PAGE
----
In early May 2002, Clow and Solis came to Patricia’s house.  Patricia confronted Clow with syringes she found that she believed belonged to Clow, and an argument ensued.  Patricia testified that Clow pulled out a black powder revolver, pointed it at Patricia’s head and said, “I’ll just kill you now and be done with it and burn down the house.”  Clow then pointed the gun at his own head stating he would kill himself after killing Patricia.  Clow then pointed the gun at the ceiling and fired, damaging the ceiling.  Patricia did not call the police.

About a week later, Clow again appeared at Patricia’s house with a black powder gun in one hand and a can of gasoline in the other.  Patricia would not let Clow enter the house and in response Clow fired the gun at the bottom of the door.  There was no damage to the door.  Patricia let Clow into the house without the gas can.

On May 31, 2002, Patricia went to the Rape and Abuse Center and obtained a cellular phone with 9-1-1 capabilities.  On June 1, 2002, while working on a camper in Patricia’s driveway, Clow pointed his finger like a gun at Patricia and pretended to shoot.  Later that same evening, Clow came to Patricia’s front door, and when she refused to let him in, Clow punched the door, breaking the window.  Patricia called the police.  Patricia testified that when Clow saw Patricia dialing 9-1-1 he said he was going to “get the truck and drive it through the house on fire.”  Clow went to Solis’s house, where the police took Clow into custody.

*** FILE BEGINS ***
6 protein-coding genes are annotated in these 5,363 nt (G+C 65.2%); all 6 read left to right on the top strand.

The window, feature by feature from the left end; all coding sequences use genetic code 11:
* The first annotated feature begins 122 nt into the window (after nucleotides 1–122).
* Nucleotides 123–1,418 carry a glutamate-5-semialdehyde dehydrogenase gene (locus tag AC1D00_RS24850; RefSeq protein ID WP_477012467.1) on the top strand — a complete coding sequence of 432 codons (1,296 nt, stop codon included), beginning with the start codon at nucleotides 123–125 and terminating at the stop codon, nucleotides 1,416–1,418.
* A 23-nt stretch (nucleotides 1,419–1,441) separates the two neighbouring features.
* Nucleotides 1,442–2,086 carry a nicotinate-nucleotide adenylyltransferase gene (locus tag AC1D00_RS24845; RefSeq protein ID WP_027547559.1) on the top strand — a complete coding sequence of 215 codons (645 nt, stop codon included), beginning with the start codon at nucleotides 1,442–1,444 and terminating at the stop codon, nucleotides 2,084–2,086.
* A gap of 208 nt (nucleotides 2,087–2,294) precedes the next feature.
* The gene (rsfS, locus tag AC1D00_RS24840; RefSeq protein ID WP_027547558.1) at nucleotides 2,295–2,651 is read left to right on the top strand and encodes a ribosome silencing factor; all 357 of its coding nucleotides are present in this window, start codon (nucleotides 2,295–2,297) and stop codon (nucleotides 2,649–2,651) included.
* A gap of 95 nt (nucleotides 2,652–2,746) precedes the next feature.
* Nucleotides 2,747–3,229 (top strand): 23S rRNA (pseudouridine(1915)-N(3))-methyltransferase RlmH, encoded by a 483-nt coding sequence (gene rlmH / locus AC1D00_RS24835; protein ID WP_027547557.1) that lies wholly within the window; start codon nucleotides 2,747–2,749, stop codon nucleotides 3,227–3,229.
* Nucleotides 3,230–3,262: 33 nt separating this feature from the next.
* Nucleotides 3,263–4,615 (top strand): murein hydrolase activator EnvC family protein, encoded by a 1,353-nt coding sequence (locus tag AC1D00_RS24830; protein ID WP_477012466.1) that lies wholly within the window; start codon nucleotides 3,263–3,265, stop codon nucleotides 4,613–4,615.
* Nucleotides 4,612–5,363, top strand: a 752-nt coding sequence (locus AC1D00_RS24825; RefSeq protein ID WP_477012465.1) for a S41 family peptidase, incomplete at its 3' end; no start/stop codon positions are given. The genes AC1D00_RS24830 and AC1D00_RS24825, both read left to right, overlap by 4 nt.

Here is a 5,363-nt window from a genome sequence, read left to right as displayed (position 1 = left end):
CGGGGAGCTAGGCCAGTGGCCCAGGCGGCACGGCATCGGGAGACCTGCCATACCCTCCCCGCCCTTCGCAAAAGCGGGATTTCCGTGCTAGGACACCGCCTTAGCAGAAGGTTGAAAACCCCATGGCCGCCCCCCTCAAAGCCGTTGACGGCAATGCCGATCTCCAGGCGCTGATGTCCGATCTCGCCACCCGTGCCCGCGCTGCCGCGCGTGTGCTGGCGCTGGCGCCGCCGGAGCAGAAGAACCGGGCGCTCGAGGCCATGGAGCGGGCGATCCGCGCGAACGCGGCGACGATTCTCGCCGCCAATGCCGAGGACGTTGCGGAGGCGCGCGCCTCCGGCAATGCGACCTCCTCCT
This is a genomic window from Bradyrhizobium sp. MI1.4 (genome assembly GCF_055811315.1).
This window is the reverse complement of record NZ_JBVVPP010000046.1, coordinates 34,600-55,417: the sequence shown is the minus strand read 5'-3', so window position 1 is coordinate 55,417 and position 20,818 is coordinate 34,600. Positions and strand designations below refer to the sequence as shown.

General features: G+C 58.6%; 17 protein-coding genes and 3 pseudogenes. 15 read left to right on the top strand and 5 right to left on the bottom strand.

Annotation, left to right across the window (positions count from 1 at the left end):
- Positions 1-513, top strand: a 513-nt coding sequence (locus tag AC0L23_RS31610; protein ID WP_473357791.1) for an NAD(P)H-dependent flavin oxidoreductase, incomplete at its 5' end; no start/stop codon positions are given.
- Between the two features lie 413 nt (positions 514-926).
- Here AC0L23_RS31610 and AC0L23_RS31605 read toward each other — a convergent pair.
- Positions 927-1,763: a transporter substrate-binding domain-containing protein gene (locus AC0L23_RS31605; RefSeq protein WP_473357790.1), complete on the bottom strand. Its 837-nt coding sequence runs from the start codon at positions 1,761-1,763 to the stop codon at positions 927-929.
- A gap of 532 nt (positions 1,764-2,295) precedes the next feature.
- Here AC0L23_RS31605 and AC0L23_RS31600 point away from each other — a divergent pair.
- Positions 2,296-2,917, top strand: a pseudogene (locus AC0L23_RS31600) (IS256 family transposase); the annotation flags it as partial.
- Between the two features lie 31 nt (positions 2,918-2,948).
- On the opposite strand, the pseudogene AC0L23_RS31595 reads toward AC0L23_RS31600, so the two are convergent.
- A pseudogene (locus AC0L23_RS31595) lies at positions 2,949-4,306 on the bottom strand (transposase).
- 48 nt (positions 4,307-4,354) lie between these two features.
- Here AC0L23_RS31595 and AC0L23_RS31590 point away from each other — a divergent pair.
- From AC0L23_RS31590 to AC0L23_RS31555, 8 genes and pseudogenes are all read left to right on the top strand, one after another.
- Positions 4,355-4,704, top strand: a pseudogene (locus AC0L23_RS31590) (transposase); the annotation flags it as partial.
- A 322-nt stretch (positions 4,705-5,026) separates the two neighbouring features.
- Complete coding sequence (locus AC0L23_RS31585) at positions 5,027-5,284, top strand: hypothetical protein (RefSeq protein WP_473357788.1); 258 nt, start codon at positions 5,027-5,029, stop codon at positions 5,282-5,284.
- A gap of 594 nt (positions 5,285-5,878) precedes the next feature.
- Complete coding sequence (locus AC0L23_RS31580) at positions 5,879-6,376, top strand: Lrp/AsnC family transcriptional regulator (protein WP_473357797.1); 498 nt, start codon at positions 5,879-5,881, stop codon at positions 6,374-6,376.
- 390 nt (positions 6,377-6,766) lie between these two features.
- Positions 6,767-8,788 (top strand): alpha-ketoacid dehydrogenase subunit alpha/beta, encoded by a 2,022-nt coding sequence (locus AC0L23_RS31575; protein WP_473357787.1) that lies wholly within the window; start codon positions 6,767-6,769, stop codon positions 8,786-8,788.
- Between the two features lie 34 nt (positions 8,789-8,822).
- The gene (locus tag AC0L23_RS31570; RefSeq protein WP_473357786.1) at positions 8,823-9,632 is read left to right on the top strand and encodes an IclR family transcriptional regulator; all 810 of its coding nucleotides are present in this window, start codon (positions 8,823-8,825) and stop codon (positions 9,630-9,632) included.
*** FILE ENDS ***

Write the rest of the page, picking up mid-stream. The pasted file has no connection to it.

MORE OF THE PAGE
Clow was charged with two counts of second-degree assault, one count of terroristic threats, and one count of felon in possession of a handgun.  A jury found Clow guilty of all four charges.  The trial court sentenced Clow to an executed term of 132 months:  60-month permissive consecutive presumptive sentences for each of the assault convictions; a permissive consecutive presumptive 12-month and one-day sentence for the terroristic-threats conviction; and a concurrent presumptive 60-month sentence for the felon-in-possession-of-a-firearm conviction. 

This appeal follows.